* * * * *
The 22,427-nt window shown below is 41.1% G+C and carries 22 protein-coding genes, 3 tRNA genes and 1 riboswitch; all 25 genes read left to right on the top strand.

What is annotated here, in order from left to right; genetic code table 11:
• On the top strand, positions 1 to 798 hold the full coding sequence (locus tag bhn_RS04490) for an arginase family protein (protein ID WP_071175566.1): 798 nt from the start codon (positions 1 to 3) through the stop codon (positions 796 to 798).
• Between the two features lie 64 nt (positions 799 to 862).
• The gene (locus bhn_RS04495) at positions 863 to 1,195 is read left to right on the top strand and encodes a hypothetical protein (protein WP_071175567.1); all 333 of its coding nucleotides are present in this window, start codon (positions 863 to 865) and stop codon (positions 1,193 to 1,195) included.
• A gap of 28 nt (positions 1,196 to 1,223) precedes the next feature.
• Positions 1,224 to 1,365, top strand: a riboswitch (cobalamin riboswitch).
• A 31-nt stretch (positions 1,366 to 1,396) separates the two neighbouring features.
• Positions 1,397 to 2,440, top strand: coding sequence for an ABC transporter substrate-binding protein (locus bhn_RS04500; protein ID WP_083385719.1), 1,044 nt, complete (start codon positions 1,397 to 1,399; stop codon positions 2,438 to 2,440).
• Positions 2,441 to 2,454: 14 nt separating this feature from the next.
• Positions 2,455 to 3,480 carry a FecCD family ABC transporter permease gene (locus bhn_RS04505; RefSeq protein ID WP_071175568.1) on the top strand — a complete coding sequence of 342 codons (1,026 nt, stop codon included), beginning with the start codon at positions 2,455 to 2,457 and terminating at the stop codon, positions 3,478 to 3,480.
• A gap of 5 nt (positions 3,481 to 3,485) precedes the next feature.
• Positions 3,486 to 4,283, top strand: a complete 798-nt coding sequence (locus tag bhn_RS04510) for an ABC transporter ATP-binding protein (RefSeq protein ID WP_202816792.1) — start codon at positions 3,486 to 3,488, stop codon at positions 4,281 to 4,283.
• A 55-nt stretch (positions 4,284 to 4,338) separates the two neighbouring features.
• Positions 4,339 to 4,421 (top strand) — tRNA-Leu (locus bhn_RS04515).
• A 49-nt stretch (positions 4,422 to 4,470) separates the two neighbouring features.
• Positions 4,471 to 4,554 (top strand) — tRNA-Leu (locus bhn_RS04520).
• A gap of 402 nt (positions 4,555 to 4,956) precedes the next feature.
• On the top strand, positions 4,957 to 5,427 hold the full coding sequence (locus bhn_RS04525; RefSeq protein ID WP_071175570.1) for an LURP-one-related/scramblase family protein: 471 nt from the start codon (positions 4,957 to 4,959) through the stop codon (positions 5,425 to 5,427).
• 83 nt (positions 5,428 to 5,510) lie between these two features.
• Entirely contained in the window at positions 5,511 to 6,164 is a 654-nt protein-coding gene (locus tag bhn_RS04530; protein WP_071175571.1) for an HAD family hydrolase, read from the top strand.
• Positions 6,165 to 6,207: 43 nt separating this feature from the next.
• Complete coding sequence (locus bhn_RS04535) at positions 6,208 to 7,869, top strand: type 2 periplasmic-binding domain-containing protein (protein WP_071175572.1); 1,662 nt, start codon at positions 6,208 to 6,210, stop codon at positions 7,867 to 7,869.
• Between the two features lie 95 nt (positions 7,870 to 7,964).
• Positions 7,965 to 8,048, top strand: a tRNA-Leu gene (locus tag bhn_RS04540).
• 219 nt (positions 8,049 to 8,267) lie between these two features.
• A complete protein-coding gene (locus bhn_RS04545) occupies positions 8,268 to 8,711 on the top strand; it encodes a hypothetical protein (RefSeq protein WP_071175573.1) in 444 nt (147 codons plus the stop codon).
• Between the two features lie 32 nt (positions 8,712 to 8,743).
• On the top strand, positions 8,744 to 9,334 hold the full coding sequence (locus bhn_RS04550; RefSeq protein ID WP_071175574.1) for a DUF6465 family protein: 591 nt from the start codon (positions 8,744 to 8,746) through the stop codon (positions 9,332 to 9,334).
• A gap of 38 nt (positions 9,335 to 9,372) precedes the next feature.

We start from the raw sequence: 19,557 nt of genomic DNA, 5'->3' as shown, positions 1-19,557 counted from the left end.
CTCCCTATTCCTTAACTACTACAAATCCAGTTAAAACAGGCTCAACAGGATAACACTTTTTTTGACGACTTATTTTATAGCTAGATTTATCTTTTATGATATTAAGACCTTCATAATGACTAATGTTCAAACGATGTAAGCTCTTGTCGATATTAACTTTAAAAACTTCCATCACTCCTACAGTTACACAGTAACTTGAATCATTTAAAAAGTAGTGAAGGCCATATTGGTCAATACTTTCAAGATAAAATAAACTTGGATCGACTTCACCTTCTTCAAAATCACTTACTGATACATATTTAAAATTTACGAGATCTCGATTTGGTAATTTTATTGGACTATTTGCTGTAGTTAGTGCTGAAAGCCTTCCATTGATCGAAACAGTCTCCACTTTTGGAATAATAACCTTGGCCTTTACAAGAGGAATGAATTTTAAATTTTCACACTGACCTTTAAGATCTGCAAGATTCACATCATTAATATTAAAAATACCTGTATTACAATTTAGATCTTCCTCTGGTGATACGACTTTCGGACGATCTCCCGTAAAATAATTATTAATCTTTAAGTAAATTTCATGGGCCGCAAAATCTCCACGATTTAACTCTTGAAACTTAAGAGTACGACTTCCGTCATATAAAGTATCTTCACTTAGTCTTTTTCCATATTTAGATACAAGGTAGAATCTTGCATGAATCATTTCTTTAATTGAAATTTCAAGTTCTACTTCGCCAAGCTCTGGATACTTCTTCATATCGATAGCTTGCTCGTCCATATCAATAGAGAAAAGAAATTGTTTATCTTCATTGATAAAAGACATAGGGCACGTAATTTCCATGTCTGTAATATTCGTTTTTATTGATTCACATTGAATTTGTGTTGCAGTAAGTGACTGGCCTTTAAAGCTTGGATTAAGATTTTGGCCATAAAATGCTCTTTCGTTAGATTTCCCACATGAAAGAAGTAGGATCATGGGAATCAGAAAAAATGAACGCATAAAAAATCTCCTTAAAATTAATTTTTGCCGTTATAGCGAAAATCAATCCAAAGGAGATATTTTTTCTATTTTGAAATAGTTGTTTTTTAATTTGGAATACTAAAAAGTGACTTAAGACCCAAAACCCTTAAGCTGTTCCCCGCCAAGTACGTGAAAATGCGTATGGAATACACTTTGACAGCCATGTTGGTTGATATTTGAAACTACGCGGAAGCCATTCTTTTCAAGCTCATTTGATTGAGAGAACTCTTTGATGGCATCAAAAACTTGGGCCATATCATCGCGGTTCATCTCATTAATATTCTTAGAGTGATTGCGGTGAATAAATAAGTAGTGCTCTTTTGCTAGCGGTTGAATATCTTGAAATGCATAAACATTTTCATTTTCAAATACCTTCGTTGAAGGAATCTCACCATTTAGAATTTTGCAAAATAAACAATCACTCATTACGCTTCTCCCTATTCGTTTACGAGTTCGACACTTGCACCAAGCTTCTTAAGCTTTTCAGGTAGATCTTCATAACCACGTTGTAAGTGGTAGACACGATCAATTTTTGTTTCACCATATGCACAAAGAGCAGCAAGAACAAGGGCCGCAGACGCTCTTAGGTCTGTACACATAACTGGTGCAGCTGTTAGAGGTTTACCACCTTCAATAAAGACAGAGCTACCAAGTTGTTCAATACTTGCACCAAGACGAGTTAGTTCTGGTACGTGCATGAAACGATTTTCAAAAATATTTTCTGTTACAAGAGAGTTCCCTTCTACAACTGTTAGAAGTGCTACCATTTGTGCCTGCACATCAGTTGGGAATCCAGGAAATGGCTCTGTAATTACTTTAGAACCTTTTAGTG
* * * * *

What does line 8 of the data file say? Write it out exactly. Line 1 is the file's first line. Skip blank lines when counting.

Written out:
• A 31-nt stretch (positions 1,366 to 1,396) separates the two neighbouring features.